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Friday, April 29, 2011

Horse Opera: Another Wagner Accident at the Met

Ride My See-Saw: The Valkyries in Act III of Die Walküre at the Met. 
Eve Gigliotti (Siegrune) is all the way at the left. 
Photo by Ken Howard © 2011 The Metropolitan Opera.
Another onstage accident has been reported in connection with the Metropolitan Opera's new Ring Cycle: this time at Thursday night's performance of the Met's new production of Die Walküre.

In the third act, the famous Ride of the Valkyries features Brunnhilde's eight singing sisters mounting the planks of Robert Lepage's giant "machine" set, taking hold of "reins", and riding the see-sawing planks like bobbing horses' heads, across a digitally projected stormy sky. The singers let out their war cries in turn, as the computer-controlled planks move up and down. As the Valkyries arrive at the rock, the planks stop moving and the warrior maidens simply slide down the planks to the stage. It's simple and elegant, the best visual moment of this production.

According to several reports on Twitter, Eve Gigliotti, singing the role of Siegrune, fell off the machine, landing in the space between the stage apron underneath the still-moving planks. The audience gasped, and the scene continued with seven Valkyries until Ms. Gigliotti returned to the stage, to a wave of audience applause.

Ms. Gigliotti did not take her curtain call at the end of the opera. However, soprano Deborah Voigt, singing the role of Brunnhilde in the production, reported on her Twitter (@debvoigt) that the singer was OK. On her own Twitter account (@evegigliotti) Ms. Gigliotti said that she was "home and resting."

We here at the blog hope that Ms. Gigliotti was not seriously hurt, and that she stages a speedy recovery.

This is the second accident in this production involving the set. On opening night, Ms. Voigt was supposed to clamber up the set and hug her father, Wotan (Bryn Terfel) atop the contraption. But she slipped on the set before her opening "Hojotohos" and slid about two feet down to the apron. She picked herself up and sang an admirable set of battle-cries, continuing the performance without missing a beat.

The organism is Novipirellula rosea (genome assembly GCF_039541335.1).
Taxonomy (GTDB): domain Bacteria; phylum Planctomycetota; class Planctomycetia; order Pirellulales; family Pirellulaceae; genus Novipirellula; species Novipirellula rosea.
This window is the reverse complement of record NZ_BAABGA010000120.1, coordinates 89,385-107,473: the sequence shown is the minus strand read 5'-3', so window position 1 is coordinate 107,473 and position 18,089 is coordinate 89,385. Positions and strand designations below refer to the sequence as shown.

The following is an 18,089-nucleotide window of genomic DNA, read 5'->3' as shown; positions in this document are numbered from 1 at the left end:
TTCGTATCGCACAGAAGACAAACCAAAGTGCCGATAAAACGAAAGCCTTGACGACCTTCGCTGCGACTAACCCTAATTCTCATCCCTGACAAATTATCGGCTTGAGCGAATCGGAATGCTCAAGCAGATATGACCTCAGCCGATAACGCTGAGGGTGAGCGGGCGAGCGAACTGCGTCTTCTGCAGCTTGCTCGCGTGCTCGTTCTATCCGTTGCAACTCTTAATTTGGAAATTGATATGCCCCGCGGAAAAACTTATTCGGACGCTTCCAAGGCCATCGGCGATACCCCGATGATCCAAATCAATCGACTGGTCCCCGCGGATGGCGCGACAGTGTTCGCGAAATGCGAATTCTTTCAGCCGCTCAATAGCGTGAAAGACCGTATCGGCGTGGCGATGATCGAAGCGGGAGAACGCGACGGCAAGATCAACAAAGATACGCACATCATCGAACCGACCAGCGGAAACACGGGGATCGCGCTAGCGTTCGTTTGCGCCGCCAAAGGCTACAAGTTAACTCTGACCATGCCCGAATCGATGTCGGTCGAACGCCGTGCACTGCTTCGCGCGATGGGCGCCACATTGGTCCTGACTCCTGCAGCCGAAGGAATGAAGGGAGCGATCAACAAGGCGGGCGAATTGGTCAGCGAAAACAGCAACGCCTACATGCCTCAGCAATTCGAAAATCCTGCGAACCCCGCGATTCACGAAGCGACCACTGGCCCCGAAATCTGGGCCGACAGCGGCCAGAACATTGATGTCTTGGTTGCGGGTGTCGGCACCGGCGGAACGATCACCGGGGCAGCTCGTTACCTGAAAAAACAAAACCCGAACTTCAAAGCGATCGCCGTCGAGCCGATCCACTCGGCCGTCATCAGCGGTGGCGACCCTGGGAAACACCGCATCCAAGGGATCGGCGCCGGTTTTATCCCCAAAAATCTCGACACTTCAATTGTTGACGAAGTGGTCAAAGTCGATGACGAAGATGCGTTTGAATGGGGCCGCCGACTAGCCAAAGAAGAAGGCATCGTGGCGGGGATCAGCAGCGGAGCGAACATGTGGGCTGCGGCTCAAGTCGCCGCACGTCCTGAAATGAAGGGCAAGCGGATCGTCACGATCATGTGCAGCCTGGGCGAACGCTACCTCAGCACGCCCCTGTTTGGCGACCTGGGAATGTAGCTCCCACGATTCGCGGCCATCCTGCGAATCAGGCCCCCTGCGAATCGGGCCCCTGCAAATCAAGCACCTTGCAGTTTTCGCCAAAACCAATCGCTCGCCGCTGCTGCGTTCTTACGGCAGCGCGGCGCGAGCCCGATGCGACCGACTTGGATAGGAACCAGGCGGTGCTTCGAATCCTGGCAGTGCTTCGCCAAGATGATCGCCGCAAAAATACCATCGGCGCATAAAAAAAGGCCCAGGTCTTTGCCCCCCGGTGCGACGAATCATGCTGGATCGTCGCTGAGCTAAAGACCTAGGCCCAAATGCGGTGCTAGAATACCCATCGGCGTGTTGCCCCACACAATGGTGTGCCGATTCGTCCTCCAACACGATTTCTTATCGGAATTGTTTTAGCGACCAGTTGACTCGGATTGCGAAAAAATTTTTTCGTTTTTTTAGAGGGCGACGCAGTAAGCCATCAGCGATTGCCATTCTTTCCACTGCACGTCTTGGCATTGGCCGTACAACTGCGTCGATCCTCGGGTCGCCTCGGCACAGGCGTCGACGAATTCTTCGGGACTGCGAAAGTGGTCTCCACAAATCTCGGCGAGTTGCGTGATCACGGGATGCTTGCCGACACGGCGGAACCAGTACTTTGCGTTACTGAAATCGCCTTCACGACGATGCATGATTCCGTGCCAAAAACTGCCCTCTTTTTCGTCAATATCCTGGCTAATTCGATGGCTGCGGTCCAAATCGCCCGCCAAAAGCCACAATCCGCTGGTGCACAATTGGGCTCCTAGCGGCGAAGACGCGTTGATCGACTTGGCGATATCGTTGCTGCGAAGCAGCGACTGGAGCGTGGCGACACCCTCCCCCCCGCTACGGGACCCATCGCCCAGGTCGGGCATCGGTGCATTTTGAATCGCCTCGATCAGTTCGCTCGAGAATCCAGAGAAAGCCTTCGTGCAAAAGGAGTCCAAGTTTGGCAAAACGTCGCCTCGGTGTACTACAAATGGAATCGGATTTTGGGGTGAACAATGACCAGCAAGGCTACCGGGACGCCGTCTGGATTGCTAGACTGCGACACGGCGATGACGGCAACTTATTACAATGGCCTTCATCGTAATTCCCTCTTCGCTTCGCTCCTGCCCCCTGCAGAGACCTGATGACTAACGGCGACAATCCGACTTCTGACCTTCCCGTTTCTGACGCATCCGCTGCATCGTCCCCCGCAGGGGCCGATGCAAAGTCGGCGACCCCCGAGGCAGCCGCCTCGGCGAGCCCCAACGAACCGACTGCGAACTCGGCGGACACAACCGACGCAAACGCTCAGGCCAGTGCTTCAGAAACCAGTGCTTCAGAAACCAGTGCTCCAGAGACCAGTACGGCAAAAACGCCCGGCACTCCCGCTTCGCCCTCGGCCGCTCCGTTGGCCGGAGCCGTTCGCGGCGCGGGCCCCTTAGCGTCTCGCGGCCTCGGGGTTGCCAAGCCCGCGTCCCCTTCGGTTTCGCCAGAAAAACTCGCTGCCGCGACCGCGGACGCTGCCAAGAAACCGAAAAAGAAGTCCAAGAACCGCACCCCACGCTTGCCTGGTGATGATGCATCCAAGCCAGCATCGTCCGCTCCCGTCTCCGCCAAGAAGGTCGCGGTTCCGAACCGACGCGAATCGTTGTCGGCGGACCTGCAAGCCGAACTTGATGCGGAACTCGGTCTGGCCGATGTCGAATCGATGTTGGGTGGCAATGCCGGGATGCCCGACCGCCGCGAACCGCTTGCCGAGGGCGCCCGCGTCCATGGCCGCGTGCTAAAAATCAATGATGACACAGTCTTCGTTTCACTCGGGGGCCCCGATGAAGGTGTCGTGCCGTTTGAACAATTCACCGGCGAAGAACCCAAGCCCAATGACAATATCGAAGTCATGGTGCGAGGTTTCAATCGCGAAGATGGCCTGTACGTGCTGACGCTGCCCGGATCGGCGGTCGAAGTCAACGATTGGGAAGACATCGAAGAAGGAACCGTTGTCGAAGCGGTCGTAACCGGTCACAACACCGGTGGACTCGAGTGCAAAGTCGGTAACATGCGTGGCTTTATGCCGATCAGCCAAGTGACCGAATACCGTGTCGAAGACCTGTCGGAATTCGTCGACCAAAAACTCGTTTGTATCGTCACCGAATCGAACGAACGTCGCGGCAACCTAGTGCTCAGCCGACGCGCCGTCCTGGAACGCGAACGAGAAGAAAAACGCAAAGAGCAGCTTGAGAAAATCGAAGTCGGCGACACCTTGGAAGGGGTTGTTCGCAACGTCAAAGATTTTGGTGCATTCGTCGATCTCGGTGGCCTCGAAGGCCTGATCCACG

In one of those weird operatic coincidences, this is also the second time that an accident has happened on April 28 during a performance of a Ring opera at the Met. The last such incident was in 1990, at a performance of Götterdämmerung, part of the Met's old Ring produced by the German team of Otto Schenk and Gunther Schneider-Siemssen.

The late, great Hildegard Behrens was singing Brünnhilde in the last scene of the opera, beneath a towering set depicting the Gibichung fortress on the banks of the Rhine River. She was supposed to sing her last notes and exit as the Hall collapsed onto the stage. Ms. Behrens was hit on the head by a piece of canvas-wrapped styrofoam scenery during the final conflagration. The singer recovered, but had back and shoulder injuries that may have affected her later career.
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Critical Thinking in the Cheap Seats

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Since 2007, Superconductor has grown from an occasional concert or CD review to a near-daily publication covering classical music, opera and the arts in and around NYC, with excursions to Boston, Philadelphia, and upstate NY. I am a freelance writer living and working in Brooklyn NY. And no, I'm not a conductor.